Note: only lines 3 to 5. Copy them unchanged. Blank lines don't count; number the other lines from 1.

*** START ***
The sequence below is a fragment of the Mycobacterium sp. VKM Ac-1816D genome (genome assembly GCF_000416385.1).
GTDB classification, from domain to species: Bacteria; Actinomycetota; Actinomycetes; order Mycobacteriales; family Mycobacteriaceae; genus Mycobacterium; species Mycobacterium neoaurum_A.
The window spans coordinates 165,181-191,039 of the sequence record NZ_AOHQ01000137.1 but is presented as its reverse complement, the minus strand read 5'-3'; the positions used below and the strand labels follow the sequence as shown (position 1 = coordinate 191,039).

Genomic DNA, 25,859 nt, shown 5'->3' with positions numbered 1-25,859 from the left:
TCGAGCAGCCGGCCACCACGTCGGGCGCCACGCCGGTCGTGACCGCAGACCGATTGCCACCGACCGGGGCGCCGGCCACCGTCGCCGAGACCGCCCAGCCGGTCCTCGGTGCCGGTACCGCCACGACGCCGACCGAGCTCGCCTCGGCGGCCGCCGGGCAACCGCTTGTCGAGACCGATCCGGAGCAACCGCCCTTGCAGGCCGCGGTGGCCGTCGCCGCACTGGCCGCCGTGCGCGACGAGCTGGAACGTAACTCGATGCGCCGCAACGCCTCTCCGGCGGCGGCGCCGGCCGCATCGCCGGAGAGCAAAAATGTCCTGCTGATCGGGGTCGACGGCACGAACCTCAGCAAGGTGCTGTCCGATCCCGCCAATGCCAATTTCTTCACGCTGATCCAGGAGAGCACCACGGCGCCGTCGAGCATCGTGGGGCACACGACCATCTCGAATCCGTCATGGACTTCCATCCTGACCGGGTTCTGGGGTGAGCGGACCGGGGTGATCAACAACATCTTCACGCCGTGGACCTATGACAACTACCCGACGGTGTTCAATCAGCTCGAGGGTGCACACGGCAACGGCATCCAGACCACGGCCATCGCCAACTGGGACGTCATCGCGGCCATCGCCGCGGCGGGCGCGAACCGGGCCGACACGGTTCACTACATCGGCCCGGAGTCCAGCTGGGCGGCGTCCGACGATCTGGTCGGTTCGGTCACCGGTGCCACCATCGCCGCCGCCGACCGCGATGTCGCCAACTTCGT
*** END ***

The window spans coordinates 165,181-191,039 of the sequence record NZ_AOHQ01000137.1 but is presented as its reverse complement, the minus strand read 5'-3'; the positions used below and the strand labels follow the sequence as shown (position 1 = coordinate 191,039).

Genomic DNA, 25,859 nt, shown 5'->3' with positions numbered 1-25,859 from the left:
TCGAGCAGCCGGCCACCACGTCGGGCGCCACGCCGGTCGTGACCGCAGACCGATTGCCACCGACCGGGGCGCCGGCCACCGTCGCCGAGACCGCCCAGCCGGTCCTCGGTGCCGGTACCGCCACGACGCCGACCGAGCTCGCCTCGGCGGCCGCCGGGCAACCGCTTGTCGAGACCGATCCGGAGCAACCGCCCTTGCAGGCCGCGGTGGCCGTCGCCGCACTGGCCGCCGTGCGCGACGAGCTGGAACGTAACTCGATGCGCCGCAACGCCTCTCCGGCGGCGGCGCCGGCCGCATCGCCGGAGAGCAAAAATGTCCTGCTGATCGGGGTCGACGGCACGAACCTCAGCAAGGTGCTGTCCGATCCCGCCAATGCCAATTTCTTCACGCTGATCCAGGAGAGCACCACGGCGCCGTCGAGCATCGTGGGGCACACGACCATCTCGAATCCGTCATGGACTTCCATCCTGACCGGGTTCTGGGGTGAGCGGACCGGGGTGATCAACAACATCTTCACGCCGTGGACCTATGACAACTACCCGACGGTGTTCAATCAGCTCGAGGGTGCACACGGCAACGGCATCCAGACCACGGCCATCGCCAACTGGGACGTCATCGCGGCCATCGCCGCGGCGGGCGCGAACCGGGCCGACACGGTTCACTACATCGGCCCGGAGTCCAGCTGGGCGGCGTCCGACGATCTGGTCGGTTCGGTCACCGGTGCCACCATCGCCGCCGCCGACCGCGATGTCGCCAACTTCGT